You aren’t what you can do

Productivity: the dreaded P-word. Though it’s defined simply as “a measure of efficiency of a person completing a task,” our society has twisted the concept of “getting stuff done” into something much different, and not in a good way. In our world, we don’t see productivity as how well a person does something, but rather, how much that person is worth, and this viewpoint is as equally damaging as it is defective.

If you’re anything like me, thoughts about productivity are constantly swirling around in your head. “Am I being productive right now? Did I have a productive day? Why is everyone else so much more productive than I am?” And yet, this mindset that is forced on us by every part of society, whether it be at school, work, friends, or social media, is wildly unhealthy. We equate good days with checking off boxes and bad ones with getting nothing done, regardless of how we truly felt in those moments. We begin to judge ourself and others not by the qualities that make us who we are, but by how many “things” we’ve can do and how quickly we can do them.

But here’s the thing: productivity, at least in the way society views it, is not sustainable. Sure, checking of boxes may work for a while. It may even motivate you and make you feel good. But what happens when you have a bad hour, or a bad day? Are you suddenly a worse person because you couldn’t get it all done? No, of course not! But that’s what we’re led to believe. And when you live with something that throws a lot of bad hours and days your way, that belief is incredibly harmful.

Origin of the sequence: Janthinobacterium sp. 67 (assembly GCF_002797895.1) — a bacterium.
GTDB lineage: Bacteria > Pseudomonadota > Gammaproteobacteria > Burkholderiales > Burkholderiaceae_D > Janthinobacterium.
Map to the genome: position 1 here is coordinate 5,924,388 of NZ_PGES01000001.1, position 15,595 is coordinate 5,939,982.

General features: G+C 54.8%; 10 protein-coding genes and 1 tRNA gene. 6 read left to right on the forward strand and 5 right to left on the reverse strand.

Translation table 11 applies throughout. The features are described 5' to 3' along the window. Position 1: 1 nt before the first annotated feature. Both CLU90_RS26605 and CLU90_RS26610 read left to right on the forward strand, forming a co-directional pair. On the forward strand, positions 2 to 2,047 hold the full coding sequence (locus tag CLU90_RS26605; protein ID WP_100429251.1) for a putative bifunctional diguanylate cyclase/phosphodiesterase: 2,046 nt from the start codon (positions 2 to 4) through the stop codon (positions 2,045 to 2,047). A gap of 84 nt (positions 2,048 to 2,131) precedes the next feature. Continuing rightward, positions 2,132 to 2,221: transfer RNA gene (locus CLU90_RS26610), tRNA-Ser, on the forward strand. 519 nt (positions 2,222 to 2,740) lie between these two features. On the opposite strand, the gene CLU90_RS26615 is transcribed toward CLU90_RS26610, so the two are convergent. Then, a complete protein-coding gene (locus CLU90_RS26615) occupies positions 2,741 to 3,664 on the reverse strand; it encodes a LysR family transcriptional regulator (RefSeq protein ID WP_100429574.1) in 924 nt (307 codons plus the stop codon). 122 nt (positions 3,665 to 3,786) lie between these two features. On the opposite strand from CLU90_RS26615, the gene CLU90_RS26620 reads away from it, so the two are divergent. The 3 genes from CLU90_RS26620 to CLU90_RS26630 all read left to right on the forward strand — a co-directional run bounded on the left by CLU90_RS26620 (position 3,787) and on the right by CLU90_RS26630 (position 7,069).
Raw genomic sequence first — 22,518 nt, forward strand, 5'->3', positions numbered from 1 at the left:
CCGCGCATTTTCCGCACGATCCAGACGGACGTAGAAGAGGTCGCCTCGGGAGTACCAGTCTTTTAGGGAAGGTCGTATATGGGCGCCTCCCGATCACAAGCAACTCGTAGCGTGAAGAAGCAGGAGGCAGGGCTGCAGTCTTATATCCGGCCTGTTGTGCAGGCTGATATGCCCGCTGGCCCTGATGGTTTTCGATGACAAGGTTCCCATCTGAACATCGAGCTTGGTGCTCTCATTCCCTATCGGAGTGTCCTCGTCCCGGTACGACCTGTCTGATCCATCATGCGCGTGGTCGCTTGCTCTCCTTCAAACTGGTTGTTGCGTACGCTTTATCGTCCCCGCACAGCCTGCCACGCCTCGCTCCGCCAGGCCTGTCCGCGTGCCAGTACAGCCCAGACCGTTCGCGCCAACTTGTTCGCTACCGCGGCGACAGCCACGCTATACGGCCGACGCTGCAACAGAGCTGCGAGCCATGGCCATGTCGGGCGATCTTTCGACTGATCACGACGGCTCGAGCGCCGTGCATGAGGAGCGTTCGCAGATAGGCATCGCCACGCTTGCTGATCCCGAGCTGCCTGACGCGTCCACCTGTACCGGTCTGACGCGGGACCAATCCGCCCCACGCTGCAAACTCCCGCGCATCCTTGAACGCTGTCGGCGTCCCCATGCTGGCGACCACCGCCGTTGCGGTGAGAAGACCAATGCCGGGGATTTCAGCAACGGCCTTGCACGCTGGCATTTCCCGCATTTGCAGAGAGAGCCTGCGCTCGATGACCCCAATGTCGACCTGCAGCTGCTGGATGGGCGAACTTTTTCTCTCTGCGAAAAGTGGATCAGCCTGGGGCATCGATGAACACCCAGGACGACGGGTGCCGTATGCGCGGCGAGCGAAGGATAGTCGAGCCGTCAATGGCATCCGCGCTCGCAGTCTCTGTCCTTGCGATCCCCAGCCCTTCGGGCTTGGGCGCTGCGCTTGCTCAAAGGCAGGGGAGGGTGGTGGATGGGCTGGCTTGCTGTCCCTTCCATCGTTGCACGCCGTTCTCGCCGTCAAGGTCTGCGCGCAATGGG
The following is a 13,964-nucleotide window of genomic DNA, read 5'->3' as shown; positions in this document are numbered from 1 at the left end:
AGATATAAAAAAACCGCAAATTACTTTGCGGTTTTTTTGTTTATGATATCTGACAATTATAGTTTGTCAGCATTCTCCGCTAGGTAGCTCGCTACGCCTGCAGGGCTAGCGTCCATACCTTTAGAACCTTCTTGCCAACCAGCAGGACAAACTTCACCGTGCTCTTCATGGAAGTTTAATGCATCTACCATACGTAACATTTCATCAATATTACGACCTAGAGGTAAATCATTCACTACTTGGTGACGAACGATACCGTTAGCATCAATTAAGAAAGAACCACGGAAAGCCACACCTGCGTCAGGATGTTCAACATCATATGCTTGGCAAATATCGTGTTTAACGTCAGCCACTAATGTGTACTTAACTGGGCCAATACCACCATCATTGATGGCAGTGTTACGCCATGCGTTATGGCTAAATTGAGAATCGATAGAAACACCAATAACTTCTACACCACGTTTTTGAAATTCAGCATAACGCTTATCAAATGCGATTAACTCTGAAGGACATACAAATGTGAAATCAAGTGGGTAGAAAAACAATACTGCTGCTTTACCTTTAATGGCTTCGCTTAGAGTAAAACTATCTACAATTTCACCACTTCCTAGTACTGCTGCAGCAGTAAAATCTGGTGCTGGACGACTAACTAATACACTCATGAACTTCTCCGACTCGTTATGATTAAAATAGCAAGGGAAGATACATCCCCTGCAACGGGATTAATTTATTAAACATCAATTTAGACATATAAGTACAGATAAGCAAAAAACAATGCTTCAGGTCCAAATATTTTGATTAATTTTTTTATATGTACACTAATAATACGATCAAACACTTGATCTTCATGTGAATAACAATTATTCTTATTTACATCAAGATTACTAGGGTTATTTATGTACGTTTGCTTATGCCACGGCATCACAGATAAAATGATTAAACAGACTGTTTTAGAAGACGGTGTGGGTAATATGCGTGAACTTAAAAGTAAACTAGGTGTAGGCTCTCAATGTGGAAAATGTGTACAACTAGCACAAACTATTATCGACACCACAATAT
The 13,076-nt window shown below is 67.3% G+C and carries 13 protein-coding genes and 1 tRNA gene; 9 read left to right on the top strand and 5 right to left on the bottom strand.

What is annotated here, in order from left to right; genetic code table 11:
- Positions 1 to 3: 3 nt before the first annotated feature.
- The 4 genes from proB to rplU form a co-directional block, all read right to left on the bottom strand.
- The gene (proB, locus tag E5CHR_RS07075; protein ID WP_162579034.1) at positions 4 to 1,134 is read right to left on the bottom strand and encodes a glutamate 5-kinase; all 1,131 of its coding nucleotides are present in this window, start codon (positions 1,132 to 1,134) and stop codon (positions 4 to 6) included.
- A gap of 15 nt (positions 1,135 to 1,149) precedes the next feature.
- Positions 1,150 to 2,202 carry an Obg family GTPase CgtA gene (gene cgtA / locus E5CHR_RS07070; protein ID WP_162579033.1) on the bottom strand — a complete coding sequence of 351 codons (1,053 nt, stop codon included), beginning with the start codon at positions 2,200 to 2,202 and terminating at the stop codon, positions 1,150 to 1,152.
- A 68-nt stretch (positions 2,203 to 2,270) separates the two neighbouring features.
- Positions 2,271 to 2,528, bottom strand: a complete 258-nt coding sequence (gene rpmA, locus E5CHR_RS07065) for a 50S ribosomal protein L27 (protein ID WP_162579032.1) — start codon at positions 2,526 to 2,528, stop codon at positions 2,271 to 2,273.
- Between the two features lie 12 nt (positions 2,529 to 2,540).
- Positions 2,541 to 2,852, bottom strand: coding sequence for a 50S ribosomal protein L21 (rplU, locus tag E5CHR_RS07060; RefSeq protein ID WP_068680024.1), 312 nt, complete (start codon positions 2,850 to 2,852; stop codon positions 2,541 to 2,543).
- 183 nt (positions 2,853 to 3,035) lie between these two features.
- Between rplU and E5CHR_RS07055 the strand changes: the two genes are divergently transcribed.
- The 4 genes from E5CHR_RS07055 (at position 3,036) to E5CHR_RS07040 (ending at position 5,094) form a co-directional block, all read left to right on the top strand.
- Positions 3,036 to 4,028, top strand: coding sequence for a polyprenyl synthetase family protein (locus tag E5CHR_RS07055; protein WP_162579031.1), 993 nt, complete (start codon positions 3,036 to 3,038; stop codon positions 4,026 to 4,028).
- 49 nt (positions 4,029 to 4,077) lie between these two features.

I wish I could send a letter to every person on this planet that said in big bold letters, “Productivity is not a measure of your value as an individual!!!” and that it would be the end of the constant comparison and judgment of how we live our lives, but I can’t. As much as I want to, I can’t change the system we live in. What I can change, though, is the attitude we have towards ourselves and towards one another. So I’m going to try.

As someone who has lived the majority of their life with something that often makes it hard to be productive in the typical sense, most namely chronic illness and chronic pain, I’ve learned how to function in a world that wasn’t built for me (not that 8 am classes were designed with any sane person in mind). I’ve learned how to get things done without using that as a basis for my own self-worth, and I’ve learned that productivity is not all about cranking out essays, running miles, and cleaning drawers. Sure, we all have to get work done. But we also have to take care of ourselves, physically and emotionally.

So, if you’ve gotten this far into my rant and somehow want to keep reading, here are my top two tips for reframing the way you view productivity:

Tip number 1: Redefine it. Yes, productivity is about completing tasks and completing them efficiently. But tasks are not just essays and chores. One of the most important tasks that exists is taking care of your own health. Maybe for you, being productive is taking time to rest on the couch or eat a snack. Maybe it’s going for a run, or maybe it’s taking a nap. Maybe it’s saving your work for tomorrow so that you can go to bed early and get more sleep, or maybe it’s taking an extra long shower before you go to bed. Some days, if all you do is wake up, take your medicine, and eat a few meals, that’s ok. Taking time to slow down and rest your body and mind doesn’t mean you aren’t productive- it just means you’re being productive in a different way; a way that is best for you. Taking care of yourself is important, and it does “count” for something. So on those days where all you can do is take care of yourself, don’t write it off as a a “bad” day. Don’t say you didn’t get anything done, because you did. You worked towards your own health, and that holds a lot of value.